If a reasonable scope of restrictive covenants could be enforced, the main issue to be proven in litigation would be the relatively distinct issue of whether the employee was performing the temporarily prohibited employment duties in the restricted time and geography. As one example where a narrow, focused restrictive covenant could have been useful and fair (likely none was used), the pharmaceutical company, Apotex many years ago developed a bacterial fermentation process in Manitoba to produce a very valuable heart drug called lovastatin. Determining the best chemical conditions for growing bacteria to produce large amounts of a drug can be a challenge. Apotex decided to keep its process secret, rather than filing patent applications. A departing scientist left to join a competitor, Novopharm (now Teva Canada), and used knowledge he obtained at Apotex to springboard the Novopharm fermentation process for lovastatin. To prove misappropriation of confidential information, Apotex:

1) Obtained an Anton Piller (search and seizure) order allowing it to search Novopharm offices to seize information, and

2) Had to prove that the information Novopharm used was Apotex’s confidential information. 

It can be a factually difficult task to demonstrate that one's company information was integrated into another company’s complex, ongoing research and development. It is not a small cost or effort to obtain a search and seizure order and then go into the detail of a court discovery process. Given the uncertainties and expense, most small companies would probably find it difficult to litigate to protect their IP in similar circumstances.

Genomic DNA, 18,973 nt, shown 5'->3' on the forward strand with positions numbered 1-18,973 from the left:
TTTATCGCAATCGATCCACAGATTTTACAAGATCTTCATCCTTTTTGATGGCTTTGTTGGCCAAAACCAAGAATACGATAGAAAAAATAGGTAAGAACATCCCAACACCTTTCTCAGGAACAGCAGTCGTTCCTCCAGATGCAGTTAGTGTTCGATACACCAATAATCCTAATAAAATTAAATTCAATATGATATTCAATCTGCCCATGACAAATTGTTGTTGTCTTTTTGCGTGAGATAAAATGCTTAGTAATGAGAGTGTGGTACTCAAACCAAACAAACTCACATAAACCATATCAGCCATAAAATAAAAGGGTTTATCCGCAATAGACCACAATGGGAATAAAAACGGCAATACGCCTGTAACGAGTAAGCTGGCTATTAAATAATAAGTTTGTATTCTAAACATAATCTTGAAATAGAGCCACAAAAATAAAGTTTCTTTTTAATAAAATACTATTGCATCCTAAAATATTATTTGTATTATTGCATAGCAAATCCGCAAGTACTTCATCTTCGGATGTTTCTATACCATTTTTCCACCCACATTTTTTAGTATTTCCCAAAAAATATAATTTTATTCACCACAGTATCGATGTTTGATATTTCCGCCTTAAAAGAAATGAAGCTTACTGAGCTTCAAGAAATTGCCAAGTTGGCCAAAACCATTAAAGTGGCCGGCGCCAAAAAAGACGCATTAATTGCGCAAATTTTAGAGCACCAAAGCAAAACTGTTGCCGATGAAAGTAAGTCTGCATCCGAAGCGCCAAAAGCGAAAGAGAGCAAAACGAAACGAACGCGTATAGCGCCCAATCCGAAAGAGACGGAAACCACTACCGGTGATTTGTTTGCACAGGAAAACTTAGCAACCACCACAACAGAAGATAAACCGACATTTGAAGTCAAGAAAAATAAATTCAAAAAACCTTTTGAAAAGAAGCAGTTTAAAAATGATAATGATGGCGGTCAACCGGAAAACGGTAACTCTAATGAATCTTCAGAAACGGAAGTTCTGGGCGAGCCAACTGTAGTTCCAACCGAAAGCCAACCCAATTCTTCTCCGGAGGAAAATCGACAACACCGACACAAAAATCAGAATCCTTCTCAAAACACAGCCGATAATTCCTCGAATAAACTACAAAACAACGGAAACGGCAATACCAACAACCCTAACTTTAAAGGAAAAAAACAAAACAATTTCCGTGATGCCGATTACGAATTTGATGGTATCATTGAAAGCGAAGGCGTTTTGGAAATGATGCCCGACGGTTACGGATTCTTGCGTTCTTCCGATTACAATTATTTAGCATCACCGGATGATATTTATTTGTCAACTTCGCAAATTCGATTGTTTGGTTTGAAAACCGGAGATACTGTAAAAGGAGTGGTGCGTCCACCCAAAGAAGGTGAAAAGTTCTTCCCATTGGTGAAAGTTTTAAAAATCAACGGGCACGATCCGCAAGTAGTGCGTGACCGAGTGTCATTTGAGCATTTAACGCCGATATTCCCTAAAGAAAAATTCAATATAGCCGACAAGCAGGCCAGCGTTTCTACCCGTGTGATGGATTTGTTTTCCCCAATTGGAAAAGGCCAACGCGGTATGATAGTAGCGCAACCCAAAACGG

Apotex apparently did not have a non-competition clause with the departing scientist, which is a common situation that we don’t criticize here. As a constructive suggestion, a potential non-competition clause could have been narrowly drafted to allow the scientist to use his general skills and knowledge for competitors but to prevent the employee from working on the exact same drug and process (i.e. lovastatin fermentation projects) for competitors. As a more aggressive approach, if the scientist worked on new projects for Apotex during employment, these projects could have been added to the restrictive covenant. To ensure consideration for the amendment to the employment agreement, it could be made at a time when the employee was receiving fresh consideration such as a discretionary pay increase, a bonus or extra time off. The author is not aware of this practice being used in the pharma industry. It would take some effort to initiate and manage. However, the cost-benefits and value of executing this type of restrictive covenant and employment agreement updating may be justified for key employees and very valuable IP. 

In summary, there appears to be a practical application for non-competition clauses in IP-intensive industries that rely on R&D for their competitive advantage. Different types of restrictions, such as non-solicit clauses, confidentiality clauses, and assignment of IP clauses, should also continue to be used for protection. Draft these clauses separately, so that clauses at risk of unenforceability may be readily severed. It remains to be determined whether courts will find that protection of IP, in some cases, falls within the exceptional circumstances where a well-drafted, reasonable non-competition clause would be enforceable. 

[1] H.L. Staebler Company Limited v. Allan, 2008 ONCA 576, involving commercial insurance, where the unenforceable clause stated, “you will not, for a period of 2 consecutive years following said termination, conduct business with any clients or customers of H.L. Staebler Company Limited that were handled or serviced by you at the date of your termination.” (No geographical limit). See also Mason v. Chem-Trend Limited Partnership, 2011 ONCA 344 involving a chemical company sales representative. Martin v. ConCreate USL Limited Partnership, 2013 ONCA 72 in the context of an employee and minority shareholder signing restrictive covenants in conjunction with a sale of a business.

[2] Elsley Estate v. J.G. Collins Insurance Agencies Ltd., [1978] 2 S.C.R. 916.